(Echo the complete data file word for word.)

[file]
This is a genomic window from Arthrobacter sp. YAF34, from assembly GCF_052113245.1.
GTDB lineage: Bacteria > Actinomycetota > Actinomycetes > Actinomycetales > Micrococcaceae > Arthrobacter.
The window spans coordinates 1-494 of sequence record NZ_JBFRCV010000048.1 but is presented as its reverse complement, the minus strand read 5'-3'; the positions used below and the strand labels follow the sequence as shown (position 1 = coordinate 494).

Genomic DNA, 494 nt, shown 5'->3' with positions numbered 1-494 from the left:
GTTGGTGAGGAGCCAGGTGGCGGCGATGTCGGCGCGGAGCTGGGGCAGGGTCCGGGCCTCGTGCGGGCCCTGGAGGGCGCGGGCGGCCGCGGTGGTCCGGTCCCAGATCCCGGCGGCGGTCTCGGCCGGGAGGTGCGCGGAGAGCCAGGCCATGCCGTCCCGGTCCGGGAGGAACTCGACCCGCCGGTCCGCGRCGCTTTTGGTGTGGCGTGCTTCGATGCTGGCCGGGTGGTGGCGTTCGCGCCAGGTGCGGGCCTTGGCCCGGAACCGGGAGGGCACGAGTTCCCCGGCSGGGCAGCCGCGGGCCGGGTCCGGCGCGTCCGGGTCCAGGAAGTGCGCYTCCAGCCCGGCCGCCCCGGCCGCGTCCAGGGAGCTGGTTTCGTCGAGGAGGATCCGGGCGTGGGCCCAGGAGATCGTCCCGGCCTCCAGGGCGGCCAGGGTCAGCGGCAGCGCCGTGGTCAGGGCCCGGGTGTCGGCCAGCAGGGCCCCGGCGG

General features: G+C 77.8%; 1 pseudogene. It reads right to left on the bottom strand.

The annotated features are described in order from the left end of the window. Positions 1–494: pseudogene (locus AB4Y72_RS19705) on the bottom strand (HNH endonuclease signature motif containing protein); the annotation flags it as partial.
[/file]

This is a genomic window from Arthrobacter sp. YAF34, from assembly GCF_052113245.1.
GTDB lineage: Bacteria > Actinomycetota > Actinomycetes > Actinomycetales > Micrococcaceae > Arthrobacter.
The window spans coordinates 1-494 of sequence record NZ_JBFRCV010000048.1 but is presented as its reverse complement, the minus strand read 5'-3'; the positions used below and the strand labels follow the sequence as shown (position 1 = coordinate 494).

Genomic DNA, 494 nt, shown 5'->3' with positions numbered 1-494 from the left:
GTTGGTGAGGAGCCAGGTGGCGGCGATGTCGGCGCGGAGCTGGGGCAGGGTCCGGGCCTCGTGCGGGCCCTGGAGGGCGCGGGCGGCCGCGGTGGTCCGGTCCCAGATCCCGGCGGCGGTCTCGGCCGGGAGGTGCGCGGAGAGCCAGGCCATGCCGTCCCGGTCCGGGAGGAACTCGACCCGCCGGTCCGCGRCGCTTTTGGTGTGGCGTGCTTCGATGCTGGCCGGGTGGTGGCGTTCGCGCCAGGTGCGGGCCTTGGCCCGGAACCGGGAGGGCACGAGTTCCCCGGCSGGGCAGCCGCGGGCCGGGTCCGGCGCGTCCGGGTCCAGGAAGTGCGCYTCCAGCCCGGCCGCCCCGGCCGCGTCCAGGGAGCTGGTTTCGTCGAGGAGGATCCGGGCGTGGGCCCAGGAGATCGTCCCGGCCTCCAGGGCGGCCAGGGTCAGCGGCAGCGCCGTGGTCAGGGCCCGGGTGTCGGCCAGCAGGGCCCCGGCGG

General features: G+C 77.8%; 1 pseudogene. It reads right to left on the bottom strand.

The annotated features are described in order from the left end of the window. Positions 1–494: pseudogene (locus AB4Y72_RS19705) on the bottom strand (HNH endonuclease signature motif containing protein); the annotation flags it as partial.